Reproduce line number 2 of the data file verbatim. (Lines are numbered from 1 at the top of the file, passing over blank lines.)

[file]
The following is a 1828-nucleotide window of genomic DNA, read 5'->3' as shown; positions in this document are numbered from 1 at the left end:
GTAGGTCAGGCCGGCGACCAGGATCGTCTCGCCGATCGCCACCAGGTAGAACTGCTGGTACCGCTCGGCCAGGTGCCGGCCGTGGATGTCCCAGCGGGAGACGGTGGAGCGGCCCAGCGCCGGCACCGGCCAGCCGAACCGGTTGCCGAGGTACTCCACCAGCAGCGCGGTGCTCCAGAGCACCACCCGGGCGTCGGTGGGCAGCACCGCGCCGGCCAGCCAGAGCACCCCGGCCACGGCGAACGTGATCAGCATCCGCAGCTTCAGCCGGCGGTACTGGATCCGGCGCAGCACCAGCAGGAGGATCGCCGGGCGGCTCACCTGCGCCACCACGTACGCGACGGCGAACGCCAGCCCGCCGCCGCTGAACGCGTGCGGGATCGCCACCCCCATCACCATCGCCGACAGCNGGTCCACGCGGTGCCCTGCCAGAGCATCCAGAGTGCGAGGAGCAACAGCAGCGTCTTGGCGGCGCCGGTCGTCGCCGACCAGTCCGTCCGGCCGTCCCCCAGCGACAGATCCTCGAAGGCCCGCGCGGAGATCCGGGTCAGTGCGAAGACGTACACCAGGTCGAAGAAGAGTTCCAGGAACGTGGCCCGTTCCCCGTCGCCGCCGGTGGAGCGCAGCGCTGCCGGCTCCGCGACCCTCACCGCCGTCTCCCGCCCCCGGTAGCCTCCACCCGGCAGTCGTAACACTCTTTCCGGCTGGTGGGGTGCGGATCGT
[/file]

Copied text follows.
GTAGGTCAGGCCGGCGACCAGGATCGTCTCGCCGATCGCCACCAGGTAGAACTGCTGGTACCGCTCGGCCAGGTGCCGGCCGTGGATGTCCCAGCGGGAGACGGTGGAGCGGCCCAGCGCCGGCACCGGCCAGCCGAACCGGTTGCCGAGGTACTCCACCAGCAGCGCGGTGCTCCAGAGCACCACCCGGGCGTCGGTGGGCAGCACCGCGCCGGCCAGCCAGAGCACCCCGGCCACGGCGAACGTGATCAGCATCCGCAGCTTCAGCCGGCGGTACTGGATCCGGCGCAGCACCAGCAGGAGGATCGCCGGGCGGCTCACCTGCGCCACCACGTACGCGACGGCGAACGCCAGCCCGCCGCCGCTGAACGCGTGCGGGATCGCCACCCCCATCACCATCGCCGACAGCNGGTCCACGCGGTGCCCTGCCAGAGCATCCAGAGTGCGAGGAGCAACAGCAGCGTCTTGGCGGCGCCGGTCGTCGCCGACCAGTCCGTCCGGCCGTCCCCCAGCGACAGATCCTCGAAGGCCCGCGCGGAGATCCGGGTCAGTGCGAAGACGTACACCAGGTCGAAGAAGAGTTCCAGGAACGTGGCCCGTTCCCCGTCGCCGCCGGTGGAGCGCAGCGCTGCCGGCTCCGCGACCCTCACCGCCGTCTCCCGCCCCCGGTAGCCTCCACCCGGCAGTCGTAACACTCTTTCCGGCTGGTGGGGTGCGGATCGT